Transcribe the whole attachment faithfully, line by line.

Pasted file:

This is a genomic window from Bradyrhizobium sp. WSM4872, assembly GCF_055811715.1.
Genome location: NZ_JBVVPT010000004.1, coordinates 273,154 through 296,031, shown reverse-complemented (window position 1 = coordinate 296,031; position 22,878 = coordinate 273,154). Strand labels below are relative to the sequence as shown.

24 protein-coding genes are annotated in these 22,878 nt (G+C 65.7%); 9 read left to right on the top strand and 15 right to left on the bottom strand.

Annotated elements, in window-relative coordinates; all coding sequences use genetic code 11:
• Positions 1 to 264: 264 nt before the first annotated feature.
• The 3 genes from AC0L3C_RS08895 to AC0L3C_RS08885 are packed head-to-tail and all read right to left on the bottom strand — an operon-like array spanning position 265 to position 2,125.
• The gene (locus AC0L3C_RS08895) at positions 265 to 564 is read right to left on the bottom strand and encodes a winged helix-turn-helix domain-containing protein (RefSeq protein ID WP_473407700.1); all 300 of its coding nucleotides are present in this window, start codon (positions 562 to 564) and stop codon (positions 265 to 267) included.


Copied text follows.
This is a genomic window from Bradyrhizobium sp. WSM4872, assembly GCF_055811715.1.
Genome location: NZ_JBVVPT010000004.1, coordinates 273,154 through 296,031, shown reverse-complemented (window position 1 = coordinate 296,031; position 22,878 = coordinate 273,154). Strand labels below are relative to the sequence as shown.

24 protein-coding genes are annotated in these 22,878 nt (G+C 65.7%); 9 read left to right on the top strand and 15 right to left on the bottom strand.

Annotated elements, in window-relative coordinates; all coding sequences use genetic code 11:
• Positions 1 to 264: 264 nt before the first annotated feature.
• The 3 genes from AC0L3C_RS08895 to AC0L3C_RS08885 are packed head-to-tail and all read right to left on the bottom strand — an operon-like array spanning position 265 to position 2,125.
• The gene (locus AC0L3C_RS08895) at positions 265 to 564 is read right to left on the bottom strand and encodes a winged helix-turn-helix domain-containing protein (RefSeq protein ID WP_473407700.1); all 300 of its coding nucleotides are present in this window, start codon (positions 562 to 564) and stop codon (positions 265 to 267) included.